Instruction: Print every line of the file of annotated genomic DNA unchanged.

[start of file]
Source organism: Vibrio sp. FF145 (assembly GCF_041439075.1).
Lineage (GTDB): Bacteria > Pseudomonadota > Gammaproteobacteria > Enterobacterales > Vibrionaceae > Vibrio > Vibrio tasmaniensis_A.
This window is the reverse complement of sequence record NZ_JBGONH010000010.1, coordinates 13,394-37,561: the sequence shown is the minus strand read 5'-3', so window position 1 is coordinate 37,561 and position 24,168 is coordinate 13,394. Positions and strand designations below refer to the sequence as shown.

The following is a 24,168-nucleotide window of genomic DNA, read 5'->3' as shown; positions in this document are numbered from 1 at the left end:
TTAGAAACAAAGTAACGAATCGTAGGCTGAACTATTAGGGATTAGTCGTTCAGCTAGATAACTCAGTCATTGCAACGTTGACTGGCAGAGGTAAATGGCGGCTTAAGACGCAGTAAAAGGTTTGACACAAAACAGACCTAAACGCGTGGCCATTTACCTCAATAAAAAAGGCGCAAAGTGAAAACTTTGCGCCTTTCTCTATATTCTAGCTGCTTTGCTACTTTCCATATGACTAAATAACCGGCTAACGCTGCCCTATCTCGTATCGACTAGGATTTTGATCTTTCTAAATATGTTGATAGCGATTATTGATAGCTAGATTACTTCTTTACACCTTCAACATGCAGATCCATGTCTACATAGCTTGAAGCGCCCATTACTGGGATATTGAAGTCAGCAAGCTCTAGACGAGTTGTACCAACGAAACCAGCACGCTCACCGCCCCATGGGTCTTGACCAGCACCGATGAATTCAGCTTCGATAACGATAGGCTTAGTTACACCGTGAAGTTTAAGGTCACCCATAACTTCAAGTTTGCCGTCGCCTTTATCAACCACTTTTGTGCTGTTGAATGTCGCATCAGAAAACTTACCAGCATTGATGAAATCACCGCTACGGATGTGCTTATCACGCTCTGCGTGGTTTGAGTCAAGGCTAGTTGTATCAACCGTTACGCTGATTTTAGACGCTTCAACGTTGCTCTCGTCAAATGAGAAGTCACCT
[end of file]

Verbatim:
Source organism: Vibrio sp. FF145 (assembly GCF_041439075.1).
Lineage (GTDB): Bacteria > Pseudomonadota > Gammaproteobacteria > Enterobacterales > Vibrionaceae > Vibrio > Vibrio tasmaniensis_A.
This window is the reverse complement of sequence record NZ_JBGONH010000010.1, coordinates 13,394-37,561: the sequence shown is the minus strand read 5'-3', so window position 1 is coordinate 37,561 and position 24,168 is coordinate 13,394. Positions and strand designations below refer to the sequence as shown.

The following is a 24,168-nucleotide window of genomic DNA, read 5'->3' as shown; positions in this document are numbered from 1 at the left end:
TTAGAAACAAAGTAACGAATCGTAGGCTGAACTATTAGGGATTAGTCGTTCAGCTAGATAACTCAGTCATTGCAACGTTGACTGGCAGAGGTAAATGGCGGCTTAAGACGCAGTAAAAGGTTTGACACAAAACAGACCTAAACGCGTGGCCATTTACCTCAATAAAAAAGGCGCAAAGTGAAAACTTTGCGCCTTTCTCTATATTCTAGCTGCTTTGCTACTTTCCATATGACTAAATAACCGGCTAACGCTGCCCTATCTCGTATCGACTAGGATTTTGATCTTTCTAAATATGTTGATAGCGATTATTGATAGCTAGATTACTTCTTTACACCTTCAACATGCAGATCCATGTCTACATAGCTTGAAGCGCCCATTACTGGGATATTGAAGTCAGCAAGCTCTAGACGAGTTGTACCAACGAAACCAGCACGCTCACCGCCCCATGGGTCTTGACCAGCACCGATGAATTCAGCTTCGATAACGATAGGCTTAGTTACACCGTGAAGTTTAAGGTCACCCATAACTTCAAGTTTGCCGTCGCCTTTATCAACCACTTTTGTGCTGTTGAATGTCGCATCAGAAAACTTACCAGCATTGATGAAATCACCGCTACGGATGTGCTTATCACGCTCTGCGTGGTTTGAGTCAAGGCTAGTTGTATCAACCGTTACGCTGATTTTAGACGCTTCAACGTTGCTCTCGTCAAATGAGAAGTCACCT